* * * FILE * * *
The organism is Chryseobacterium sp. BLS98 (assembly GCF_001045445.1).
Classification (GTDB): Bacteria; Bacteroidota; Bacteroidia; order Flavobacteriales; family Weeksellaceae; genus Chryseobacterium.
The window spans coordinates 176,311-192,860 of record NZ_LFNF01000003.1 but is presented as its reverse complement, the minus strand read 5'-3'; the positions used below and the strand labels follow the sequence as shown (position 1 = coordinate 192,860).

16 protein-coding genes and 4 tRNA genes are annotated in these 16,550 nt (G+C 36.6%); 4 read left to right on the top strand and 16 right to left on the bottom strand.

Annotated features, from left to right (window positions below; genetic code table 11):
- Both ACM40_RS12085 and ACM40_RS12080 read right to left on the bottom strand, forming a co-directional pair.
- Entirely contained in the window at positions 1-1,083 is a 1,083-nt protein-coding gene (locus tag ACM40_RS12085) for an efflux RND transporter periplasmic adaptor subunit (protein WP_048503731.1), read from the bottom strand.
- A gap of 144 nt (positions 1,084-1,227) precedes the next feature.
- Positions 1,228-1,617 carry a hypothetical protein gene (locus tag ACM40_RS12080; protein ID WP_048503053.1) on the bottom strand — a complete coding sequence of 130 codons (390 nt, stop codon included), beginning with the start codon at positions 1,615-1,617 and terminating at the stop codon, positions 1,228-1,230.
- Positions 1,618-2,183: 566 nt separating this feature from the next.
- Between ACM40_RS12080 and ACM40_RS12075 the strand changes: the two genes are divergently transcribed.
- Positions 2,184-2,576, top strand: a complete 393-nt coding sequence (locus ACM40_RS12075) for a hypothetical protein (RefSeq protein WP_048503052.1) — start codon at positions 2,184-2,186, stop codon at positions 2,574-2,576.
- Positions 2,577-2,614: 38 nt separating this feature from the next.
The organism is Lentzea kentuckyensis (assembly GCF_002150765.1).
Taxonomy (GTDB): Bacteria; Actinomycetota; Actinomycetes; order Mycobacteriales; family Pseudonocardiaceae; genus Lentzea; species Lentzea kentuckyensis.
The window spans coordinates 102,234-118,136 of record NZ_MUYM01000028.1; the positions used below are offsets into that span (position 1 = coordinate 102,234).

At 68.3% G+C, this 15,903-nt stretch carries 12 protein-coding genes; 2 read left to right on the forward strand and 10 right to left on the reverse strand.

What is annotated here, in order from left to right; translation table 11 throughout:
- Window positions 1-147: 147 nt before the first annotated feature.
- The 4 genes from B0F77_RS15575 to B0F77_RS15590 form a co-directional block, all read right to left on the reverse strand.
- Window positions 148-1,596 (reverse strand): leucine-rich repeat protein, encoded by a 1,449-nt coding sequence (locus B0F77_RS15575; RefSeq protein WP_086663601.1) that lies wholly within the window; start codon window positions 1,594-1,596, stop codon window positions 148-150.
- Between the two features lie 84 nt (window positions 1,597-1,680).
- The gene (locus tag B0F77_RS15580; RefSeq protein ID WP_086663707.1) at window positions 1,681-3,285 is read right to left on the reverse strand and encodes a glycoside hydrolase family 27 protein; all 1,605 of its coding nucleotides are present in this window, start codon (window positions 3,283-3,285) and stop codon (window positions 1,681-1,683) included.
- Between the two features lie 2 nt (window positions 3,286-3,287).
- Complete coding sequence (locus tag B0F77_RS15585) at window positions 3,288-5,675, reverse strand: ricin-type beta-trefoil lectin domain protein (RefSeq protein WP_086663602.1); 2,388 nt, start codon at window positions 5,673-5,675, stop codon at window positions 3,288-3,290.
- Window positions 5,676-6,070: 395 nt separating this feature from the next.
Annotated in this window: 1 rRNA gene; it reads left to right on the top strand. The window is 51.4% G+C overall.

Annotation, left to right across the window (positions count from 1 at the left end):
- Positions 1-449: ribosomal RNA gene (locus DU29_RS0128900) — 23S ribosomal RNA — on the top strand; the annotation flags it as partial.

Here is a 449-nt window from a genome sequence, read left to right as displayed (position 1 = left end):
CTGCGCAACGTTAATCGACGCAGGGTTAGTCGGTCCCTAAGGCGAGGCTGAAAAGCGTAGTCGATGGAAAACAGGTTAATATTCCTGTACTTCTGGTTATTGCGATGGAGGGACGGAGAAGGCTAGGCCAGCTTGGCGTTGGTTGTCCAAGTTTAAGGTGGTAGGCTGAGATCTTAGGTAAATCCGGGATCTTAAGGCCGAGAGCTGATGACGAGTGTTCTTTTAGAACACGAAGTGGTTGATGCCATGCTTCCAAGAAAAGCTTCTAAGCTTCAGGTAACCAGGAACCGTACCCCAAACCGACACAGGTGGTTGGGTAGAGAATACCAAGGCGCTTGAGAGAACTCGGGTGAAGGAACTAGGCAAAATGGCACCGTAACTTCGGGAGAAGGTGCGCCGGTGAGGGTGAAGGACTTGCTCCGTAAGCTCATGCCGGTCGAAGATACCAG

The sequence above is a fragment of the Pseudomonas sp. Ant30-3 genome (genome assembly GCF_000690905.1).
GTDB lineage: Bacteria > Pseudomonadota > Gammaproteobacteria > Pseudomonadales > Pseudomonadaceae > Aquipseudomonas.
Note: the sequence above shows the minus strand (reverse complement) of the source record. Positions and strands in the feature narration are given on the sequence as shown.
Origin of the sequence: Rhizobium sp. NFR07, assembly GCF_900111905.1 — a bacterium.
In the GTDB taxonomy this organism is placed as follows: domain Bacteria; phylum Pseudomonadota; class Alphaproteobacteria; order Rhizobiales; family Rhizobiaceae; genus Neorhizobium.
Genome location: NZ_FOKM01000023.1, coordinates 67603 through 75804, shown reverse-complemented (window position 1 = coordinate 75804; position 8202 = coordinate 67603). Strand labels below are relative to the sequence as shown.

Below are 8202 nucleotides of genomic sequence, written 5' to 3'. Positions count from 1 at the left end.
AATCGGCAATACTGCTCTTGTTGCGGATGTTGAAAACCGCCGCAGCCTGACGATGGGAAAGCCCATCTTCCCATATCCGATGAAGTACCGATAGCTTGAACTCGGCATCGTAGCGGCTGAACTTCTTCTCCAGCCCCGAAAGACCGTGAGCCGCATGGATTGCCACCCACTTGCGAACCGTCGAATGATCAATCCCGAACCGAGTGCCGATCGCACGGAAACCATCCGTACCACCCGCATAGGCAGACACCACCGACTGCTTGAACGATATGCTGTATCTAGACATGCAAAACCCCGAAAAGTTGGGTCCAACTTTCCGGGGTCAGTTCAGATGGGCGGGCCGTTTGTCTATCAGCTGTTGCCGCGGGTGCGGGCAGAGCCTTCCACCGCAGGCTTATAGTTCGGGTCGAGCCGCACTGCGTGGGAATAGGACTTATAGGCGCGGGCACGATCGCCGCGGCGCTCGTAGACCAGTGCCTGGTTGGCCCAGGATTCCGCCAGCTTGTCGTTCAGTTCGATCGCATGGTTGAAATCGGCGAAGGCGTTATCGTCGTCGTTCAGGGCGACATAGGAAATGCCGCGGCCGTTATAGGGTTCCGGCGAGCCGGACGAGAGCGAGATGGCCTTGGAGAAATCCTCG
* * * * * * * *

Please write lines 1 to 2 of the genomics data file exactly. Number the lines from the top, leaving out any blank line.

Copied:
The organism is Chryseobacterium sp. BLS98 (assembly GCF_001045445.1).
Classification (GTDB): Bacteria; Bacteroidota; Bacteroidia; order Flavobacteriales; family Weeksellaceae; genus Chryseobacterium.